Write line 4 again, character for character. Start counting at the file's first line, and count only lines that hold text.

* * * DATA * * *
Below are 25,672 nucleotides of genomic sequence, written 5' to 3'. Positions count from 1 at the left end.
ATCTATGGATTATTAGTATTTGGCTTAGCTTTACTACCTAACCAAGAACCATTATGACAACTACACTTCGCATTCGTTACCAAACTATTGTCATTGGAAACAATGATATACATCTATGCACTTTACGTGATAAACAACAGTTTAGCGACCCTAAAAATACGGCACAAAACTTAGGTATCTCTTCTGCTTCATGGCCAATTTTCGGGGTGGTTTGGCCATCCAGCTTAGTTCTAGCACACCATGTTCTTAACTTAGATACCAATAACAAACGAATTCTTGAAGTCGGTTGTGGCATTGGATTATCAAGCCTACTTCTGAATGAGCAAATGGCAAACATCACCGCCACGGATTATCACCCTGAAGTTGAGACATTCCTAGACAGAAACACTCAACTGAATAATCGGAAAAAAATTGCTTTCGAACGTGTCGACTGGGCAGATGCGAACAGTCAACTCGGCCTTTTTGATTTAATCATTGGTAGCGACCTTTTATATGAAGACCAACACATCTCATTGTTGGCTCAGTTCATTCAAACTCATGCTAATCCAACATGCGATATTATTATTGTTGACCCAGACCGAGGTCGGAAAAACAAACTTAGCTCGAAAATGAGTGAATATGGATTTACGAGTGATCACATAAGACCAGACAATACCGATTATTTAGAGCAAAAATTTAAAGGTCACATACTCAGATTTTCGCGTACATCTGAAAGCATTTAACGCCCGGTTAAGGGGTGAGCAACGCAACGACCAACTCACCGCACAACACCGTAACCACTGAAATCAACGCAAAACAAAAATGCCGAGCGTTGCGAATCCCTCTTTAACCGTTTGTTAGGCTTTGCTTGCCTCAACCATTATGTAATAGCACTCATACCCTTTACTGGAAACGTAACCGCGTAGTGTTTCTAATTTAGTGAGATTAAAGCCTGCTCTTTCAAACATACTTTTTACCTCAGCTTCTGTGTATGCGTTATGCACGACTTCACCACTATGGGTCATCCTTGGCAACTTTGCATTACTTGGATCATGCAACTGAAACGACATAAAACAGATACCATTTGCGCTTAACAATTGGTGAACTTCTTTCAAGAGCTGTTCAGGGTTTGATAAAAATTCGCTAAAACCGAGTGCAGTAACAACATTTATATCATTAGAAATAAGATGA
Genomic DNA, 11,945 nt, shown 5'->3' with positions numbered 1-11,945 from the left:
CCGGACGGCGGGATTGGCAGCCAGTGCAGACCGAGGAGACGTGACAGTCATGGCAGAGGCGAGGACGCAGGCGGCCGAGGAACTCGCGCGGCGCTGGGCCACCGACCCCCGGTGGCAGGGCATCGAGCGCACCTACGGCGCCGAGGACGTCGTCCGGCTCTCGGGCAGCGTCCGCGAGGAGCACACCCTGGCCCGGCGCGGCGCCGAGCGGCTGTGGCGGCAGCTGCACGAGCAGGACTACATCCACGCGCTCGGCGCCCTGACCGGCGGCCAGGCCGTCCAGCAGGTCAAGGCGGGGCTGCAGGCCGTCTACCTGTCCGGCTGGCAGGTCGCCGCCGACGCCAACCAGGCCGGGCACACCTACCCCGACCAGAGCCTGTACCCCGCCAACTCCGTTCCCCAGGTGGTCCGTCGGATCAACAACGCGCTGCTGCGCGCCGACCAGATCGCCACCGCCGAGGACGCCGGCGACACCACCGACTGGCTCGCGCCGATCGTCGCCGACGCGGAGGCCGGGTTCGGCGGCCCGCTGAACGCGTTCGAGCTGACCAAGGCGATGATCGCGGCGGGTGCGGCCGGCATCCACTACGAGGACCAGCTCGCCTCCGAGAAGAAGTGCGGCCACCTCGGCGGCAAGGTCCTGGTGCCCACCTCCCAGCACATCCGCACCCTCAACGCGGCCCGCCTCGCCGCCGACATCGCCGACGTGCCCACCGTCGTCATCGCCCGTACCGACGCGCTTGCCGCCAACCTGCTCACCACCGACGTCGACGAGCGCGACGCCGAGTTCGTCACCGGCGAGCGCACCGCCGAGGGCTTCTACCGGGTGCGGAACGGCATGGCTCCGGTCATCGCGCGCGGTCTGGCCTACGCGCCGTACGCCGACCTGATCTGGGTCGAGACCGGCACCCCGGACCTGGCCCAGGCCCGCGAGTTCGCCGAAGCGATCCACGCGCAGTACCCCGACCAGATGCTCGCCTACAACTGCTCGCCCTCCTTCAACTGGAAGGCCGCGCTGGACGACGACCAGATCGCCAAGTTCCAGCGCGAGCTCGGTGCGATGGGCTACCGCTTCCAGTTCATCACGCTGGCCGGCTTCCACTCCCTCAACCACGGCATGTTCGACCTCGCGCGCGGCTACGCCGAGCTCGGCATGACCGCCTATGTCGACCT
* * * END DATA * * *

CCGGACGGCGGGATTGGCAGCCAGTGCAGACCGAGGAGACGTGACAGTCATGGCAGAGGCGAGGACGCAGGCGGCCGAGGAACTCGCGCGGCGCTGGGCCACCGACCCCCGGTGGCAGGGCATCGAGCGCACCTACGGCGCCGAGGACGTCGTCCGGCTCTCGGGCAGCGTCCGCGAGGAGCACACCCTGGCCCGGCGCGGCGCCGAGCGGCTGTGGCGGCAGCTGCACGAGCAGGACTACATCCACGCGCTCGGCGCCCTGACCGGCGGCCAGGCCGTCCAGCAGGTCAAGGCGGGGCTGCAGGCCGTCTACCTGTCCGGCTGGCAGGTCGCCGCCGACGCCAACCAGGCCGGGCACACCTACCCCGACCAGAGCCTGTACCCCGCCAACTCCGTTCCCCAGGTGGTCCGTCGGATCAACAACGCGCTGCTGCGCGCCGACCAGATCGCCACCGCCGAGGACGCCGGCGACACCACCGACTGGCTCGCGCCGATCGTCGCCGACGCGGAGGCCGGGTTCGGCGGCCCGCTGAACGCGTTCGAGCTGACCAAGGCGATGATCGCGGCGGGTGCGGCCGGCATCCACTACGAGGACCAGCTCGCCTCCGAGAAGAAGTGCGGCCACCTCGGCGGCAAGGTCCTGGTGCCCACCTCCCAGCACATCCGCACCCTCAACGCGGCCCGCCTCGCCGCCGACATCGCCGACGTGCCCACCGTCGTCATCGCCCGTACCGACGCGCTTGCCGCCAACCTGCTCACCACCGACGTCGACGAGCGCGACGCCGAGTTCGTCACCGGCGAGCGCACCGCCGAGGGCTTCTACCGGGTGCGGAACGGCATGGCTCCGGTCATCGCGCGCGGTCTGGCCTACGCGCCGTACGCCGACCTGATCTGGGTCGAGACCGGCACCCCGGACCTGGCCCAGGCCCGCGAGTTCGCCGAAGCGATCCACGCGCAGTACCCCGACCAGATGCTCGCCTACAACTGCTCGCCCTCCTTCAACTGGAAGGCCGCGCTGGACGACGACCAGATCGCCAAGTTCCAGCGCGAGCTCGGTGCGATGGGCTACCGCTTCCAGTTCATCACGCTGGCCGGCTTCCACTCCCTCAACCACGGCATGTTCGACCTCGCGCGCGGCTACGCCGAGCTCGGCATGACCGCCTATGTCGACCT